"We took some of our owned hotels and treated them as pilot properties," he explains. "They set the standard. It’s only when we’re fully ready that we’ll take our partners inside, explain the model, outline the costs and demonstrate the potential impact to revPAR. With the ibis rollout, we took our time, it was a question of wanting to have all the figures at our fingertips before proceeding, but on getting to that position we moved very quickly."

Story changes

Mercure is next on the list, with the unveiling of its London flagship in late-June indicative of a move towards a warmer, more relaxed, accessible and localised feel for the mid-market brand that, at the time of writing, accounts for 732 hotels worldwide – currently averaging an opening a week, and with plans to have 1,000 properties within five years, that number will soon change.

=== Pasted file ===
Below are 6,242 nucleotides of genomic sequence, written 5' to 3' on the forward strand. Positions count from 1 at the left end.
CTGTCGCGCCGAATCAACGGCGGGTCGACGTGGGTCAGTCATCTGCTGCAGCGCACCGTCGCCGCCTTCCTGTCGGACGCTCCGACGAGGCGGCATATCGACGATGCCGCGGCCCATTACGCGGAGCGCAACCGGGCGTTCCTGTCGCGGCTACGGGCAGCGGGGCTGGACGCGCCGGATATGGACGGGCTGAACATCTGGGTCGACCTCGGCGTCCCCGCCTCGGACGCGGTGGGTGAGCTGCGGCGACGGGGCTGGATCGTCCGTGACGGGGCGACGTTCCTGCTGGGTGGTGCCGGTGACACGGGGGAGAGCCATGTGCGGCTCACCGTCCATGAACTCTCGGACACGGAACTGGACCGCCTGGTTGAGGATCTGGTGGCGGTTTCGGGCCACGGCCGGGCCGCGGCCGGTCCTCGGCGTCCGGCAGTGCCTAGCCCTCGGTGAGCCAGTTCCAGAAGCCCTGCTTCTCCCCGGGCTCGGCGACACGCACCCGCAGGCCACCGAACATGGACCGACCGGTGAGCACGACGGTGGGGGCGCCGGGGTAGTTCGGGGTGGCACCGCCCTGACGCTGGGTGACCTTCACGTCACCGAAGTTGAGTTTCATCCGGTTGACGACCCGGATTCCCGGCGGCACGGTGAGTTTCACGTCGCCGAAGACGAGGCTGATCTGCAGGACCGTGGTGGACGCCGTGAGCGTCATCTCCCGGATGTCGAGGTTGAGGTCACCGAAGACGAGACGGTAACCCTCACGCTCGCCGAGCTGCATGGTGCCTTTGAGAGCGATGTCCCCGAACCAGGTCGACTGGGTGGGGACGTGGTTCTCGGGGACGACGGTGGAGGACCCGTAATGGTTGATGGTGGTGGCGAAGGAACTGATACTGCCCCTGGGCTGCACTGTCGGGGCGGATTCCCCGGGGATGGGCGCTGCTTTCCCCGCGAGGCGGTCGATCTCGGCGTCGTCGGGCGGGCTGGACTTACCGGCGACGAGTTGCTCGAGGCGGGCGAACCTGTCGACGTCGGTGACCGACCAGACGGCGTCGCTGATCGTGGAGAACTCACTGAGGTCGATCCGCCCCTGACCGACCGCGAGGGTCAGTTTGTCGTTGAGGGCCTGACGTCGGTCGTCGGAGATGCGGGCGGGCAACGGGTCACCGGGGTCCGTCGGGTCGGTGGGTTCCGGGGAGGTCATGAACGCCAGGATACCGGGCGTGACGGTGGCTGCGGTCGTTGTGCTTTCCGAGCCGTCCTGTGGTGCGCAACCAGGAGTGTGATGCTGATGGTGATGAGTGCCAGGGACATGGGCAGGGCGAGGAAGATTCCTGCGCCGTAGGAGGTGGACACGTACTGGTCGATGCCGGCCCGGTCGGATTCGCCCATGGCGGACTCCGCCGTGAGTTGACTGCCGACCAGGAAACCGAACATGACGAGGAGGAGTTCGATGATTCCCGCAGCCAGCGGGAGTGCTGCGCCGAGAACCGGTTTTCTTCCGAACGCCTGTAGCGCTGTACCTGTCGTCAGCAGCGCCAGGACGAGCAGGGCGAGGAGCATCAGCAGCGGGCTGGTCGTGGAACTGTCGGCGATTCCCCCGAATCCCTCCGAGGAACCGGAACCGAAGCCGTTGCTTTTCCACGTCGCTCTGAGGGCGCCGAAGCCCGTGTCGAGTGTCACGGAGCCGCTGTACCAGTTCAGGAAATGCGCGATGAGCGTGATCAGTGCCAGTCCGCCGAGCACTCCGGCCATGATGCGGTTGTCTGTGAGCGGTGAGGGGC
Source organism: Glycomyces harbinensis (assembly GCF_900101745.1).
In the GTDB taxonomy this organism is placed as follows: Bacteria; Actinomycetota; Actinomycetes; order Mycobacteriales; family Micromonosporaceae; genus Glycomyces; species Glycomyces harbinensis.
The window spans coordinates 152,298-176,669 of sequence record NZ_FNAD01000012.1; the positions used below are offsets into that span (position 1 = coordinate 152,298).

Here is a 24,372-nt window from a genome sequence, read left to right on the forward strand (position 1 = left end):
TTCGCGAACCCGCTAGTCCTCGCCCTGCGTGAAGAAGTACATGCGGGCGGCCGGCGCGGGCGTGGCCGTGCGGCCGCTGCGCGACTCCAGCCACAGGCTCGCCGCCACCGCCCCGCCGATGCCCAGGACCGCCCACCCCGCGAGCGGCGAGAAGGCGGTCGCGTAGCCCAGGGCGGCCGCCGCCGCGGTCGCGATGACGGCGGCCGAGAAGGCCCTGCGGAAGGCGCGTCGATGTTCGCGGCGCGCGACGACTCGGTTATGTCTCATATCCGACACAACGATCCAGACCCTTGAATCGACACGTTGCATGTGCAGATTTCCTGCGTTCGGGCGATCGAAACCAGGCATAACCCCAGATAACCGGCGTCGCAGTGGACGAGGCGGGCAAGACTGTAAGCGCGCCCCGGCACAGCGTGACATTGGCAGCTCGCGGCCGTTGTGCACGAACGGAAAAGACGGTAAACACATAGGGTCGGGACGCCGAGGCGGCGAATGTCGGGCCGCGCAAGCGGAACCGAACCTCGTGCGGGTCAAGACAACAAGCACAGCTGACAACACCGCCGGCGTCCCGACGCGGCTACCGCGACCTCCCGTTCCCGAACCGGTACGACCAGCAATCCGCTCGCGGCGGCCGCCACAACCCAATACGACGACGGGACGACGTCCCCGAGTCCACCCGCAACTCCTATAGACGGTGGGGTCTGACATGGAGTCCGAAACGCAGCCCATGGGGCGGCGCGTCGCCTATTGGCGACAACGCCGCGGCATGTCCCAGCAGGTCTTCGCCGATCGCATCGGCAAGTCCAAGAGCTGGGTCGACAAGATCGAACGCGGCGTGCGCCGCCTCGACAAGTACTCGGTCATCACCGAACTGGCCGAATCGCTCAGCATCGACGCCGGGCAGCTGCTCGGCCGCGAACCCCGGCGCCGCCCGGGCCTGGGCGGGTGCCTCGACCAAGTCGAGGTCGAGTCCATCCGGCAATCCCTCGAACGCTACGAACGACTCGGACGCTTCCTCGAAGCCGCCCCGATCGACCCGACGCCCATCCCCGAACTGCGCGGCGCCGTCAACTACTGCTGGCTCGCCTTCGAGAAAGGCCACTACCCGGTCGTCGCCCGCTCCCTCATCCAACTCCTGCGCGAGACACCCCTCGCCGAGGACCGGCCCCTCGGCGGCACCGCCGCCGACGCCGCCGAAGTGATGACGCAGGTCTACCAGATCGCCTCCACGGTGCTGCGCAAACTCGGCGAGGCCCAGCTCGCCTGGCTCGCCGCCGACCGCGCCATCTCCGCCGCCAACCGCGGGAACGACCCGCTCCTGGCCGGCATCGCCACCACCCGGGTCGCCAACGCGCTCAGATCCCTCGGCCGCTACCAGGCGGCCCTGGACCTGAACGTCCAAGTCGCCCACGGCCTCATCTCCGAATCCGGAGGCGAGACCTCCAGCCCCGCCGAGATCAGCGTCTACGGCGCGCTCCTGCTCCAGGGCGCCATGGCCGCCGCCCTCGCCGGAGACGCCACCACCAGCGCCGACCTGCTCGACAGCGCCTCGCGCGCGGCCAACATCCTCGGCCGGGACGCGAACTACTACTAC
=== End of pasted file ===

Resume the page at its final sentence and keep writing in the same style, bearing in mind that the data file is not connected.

"The starting point for Mercure was France," Caillère explains. "More than half our properties there are franchises, but we told them from day one what we wanted and implemented those demands into our own subsidiaries first. We may have been the ones initially spending the money, but our franchisees were very much part of the testing process. They had a lot of input."

"We take risks, we want our hotels to be instantly recognisable, and we feel able to do that because we know what it means to own hotels."

The approach clearly worked; 70% of the French network has already been renovated. As a non-standardised, predominantly franchised proposition, it is easy to understand why Accor sees such potential for Mercure’s rapid expansion. But what is the future of the group’s oldest brand, Novotel? Yet to undergo a similarly comprehensive repositioning process, does its traditional mid-market offering have a significant role to play in the future of Accor?